= 0? Let ε > 0 be given. Let δ correspond to ε∕2 in the definition of absolute
continuity. Let E ⊆ V where V is an open set such that m
which converges to 0 as h → 0 since x is a Lebesgue point. Similarly, at each Lebesgue
point,
F (x)− F (x− h)
lhim→0--------------- = Dm μ(x)
h
Thus F is differentiable at each Lebesgue point and the derivative equals D_{m}μ at these
points. Now 18.20 yields the desired result that the function can be recovered from integrating
its derivative.
Next suppose F
(y)
−F
(x)
= ∫_{x}^{y}F^{′}
(t)
dm where F^{′}
(t)
exists a.e. and F^{′} is in L^{1}. Then
showing that F is absolutely continuous is just a repeat of the first part of Theorem 18.6.3.
■
Definition 18.6.5A finite subset, P of
[a,b]
is called a partition of
[x,y]
⊆
[a,b]
ifP =
{x0,x1,⋅⋅⋅,xn}
where
x = x0 < x1 < ⋅⋅⋅,< xn = y.
For f :
[a,b]
→ ℝ and P =
{x0,x1,⋅⋅⋅,xn}
define
∑n
VP [x,y] ≡ |f (xi)− f (xi−1)|.
i=1
Denoting by P
[x,y]
the set of all partitions of
[x,y]
define
V [x,y] ≡ sup VP [x,y].
P∈P[x,y]
For simplicity, V
[a,x]
will be denoted by V
(x)
. It is called thetotal variation of the function,f.
There are some simple facts about the total variation of an absolutely continuous function
f which are contained in the next lemma.
Lemma 18.6.6Let f be an absolutely continuous function defined on
[a,b]
and let V beits total variation function as described above. Then V is an increasing bounded function. Alsoif P and Q are two partitions of
[x,y]
with P ⊆ Q, then V_{P}
[x,y]
≤ V_{Q}
[x,y]
and if
[x,y]
⊆
[z,w]
,
V [x,y] ≤ V [z,w ] (18.21)
(18.21)
If P =
{x0,x1,⋅⋅⋅,xn}
is a partition of
[x,y]
, then
n
V [x,y] = ∑ V [x ,x ]. (18.22)
i=1 i i−1
(18.22)
Also if y > x,
V (y)− V (x) ≥ |f (y)− f (x)| (18.23)
(18.23)
and the function, x → V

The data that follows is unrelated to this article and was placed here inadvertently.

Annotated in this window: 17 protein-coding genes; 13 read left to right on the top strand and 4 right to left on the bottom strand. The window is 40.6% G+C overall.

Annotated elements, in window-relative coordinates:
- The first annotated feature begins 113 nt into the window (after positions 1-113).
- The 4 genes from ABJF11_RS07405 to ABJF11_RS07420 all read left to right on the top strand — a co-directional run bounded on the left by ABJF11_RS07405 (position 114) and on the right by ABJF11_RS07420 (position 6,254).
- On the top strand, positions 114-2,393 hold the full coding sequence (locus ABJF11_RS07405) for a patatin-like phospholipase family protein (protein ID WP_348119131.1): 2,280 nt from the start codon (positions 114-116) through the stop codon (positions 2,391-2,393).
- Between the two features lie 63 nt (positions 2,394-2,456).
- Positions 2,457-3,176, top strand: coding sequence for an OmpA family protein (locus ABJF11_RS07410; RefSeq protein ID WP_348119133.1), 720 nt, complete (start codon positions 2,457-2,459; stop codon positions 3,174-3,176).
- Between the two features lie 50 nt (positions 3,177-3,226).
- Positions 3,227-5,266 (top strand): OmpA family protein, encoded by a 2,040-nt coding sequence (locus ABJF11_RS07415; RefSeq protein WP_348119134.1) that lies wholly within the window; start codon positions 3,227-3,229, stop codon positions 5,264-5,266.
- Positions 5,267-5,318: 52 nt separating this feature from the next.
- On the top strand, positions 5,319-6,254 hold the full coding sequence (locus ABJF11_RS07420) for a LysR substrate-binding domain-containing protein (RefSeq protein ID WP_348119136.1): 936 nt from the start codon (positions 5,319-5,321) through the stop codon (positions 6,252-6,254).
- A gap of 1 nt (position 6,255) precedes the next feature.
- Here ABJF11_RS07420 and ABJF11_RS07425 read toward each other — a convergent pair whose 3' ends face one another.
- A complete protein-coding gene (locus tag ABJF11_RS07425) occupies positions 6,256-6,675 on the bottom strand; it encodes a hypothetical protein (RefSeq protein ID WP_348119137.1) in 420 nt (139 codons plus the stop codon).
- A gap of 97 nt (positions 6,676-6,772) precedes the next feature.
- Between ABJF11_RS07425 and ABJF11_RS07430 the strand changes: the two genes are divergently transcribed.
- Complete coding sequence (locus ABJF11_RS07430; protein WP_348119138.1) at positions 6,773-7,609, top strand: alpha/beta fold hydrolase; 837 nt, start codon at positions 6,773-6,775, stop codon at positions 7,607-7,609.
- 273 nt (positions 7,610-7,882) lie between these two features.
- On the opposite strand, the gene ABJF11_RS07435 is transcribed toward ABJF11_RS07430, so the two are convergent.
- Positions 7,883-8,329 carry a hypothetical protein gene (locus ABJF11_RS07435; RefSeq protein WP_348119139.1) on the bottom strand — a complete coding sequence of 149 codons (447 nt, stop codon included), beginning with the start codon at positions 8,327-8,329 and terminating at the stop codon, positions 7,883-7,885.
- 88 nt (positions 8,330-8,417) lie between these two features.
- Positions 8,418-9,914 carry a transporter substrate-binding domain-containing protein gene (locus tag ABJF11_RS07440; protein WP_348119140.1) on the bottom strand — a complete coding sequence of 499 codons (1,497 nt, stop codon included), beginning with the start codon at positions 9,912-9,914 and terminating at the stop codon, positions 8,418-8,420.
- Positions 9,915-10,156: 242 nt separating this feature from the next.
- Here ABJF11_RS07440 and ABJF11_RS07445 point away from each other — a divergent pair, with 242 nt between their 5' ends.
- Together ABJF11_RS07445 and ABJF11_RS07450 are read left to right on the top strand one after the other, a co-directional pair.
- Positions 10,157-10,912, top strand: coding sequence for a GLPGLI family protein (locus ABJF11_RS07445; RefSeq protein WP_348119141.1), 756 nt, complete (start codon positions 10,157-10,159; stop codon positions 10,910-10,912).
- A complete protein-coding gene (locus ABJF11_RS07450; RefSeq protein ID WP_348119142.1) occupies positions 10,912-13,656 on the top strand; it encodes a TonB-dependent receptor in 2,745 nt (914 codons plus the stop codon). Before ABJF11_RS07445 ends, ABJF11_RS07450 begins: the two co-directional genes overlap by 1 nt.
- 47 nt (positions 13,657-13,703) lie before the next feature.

(x)
−f
(x)
is increasing. The total variation function V is absolutelycontinuous.
Proof:The claim that V is increasing is obvious as is the next claim about P ⊆ Q
leading to V_{P}
[x,y]
≤ V_{Q}
[x,y]
. To verify this, simply add in one point at a time and verify
that from the triangle inequality, the sum involved gets no smaller. The claim that V is
increasing consistent with set inclusion of intervals is also clearly true and follows directly
from the definition.
Now let t < V
[x,y]
where P_{0} =
{x ,x ,⋅⋅⋅,x }
0 1 n
is a partition of
[x,y]
. There exists a
partition, P of
[x,y]
such that t < V_{P}
[x,y]
. Without loss of generality it can be assumed
that
{x ,x ,⋅⋅⋅,x }
0 1 n
⊆ P since if not, you can simply add in the points of P_{0} and the
resulting sum for the total variation will get no smaller. Let P_{i} be those points of P which are
contained in
[x ,x ]
i−1 i
. Then
∑n ∑n
t < Vp[x,y] = VPi [xi−1,xi] ≤ V [xi− 1,xi].
i=1 i=1
Since t < V
[x,y]
is arbitrary,
n
V [x,y] ≤ ∑ V [xi,xi− 1] (18.24)
i=1
(18.24)
Note that 18.24 does not depend on f being absolutely continuous.
Suppose now that f is absolutely continuous. Let δ correspond to ε = 1. Then if
[x,y]
is an interval of length no larger than δ, the definition of absolute continuity
implies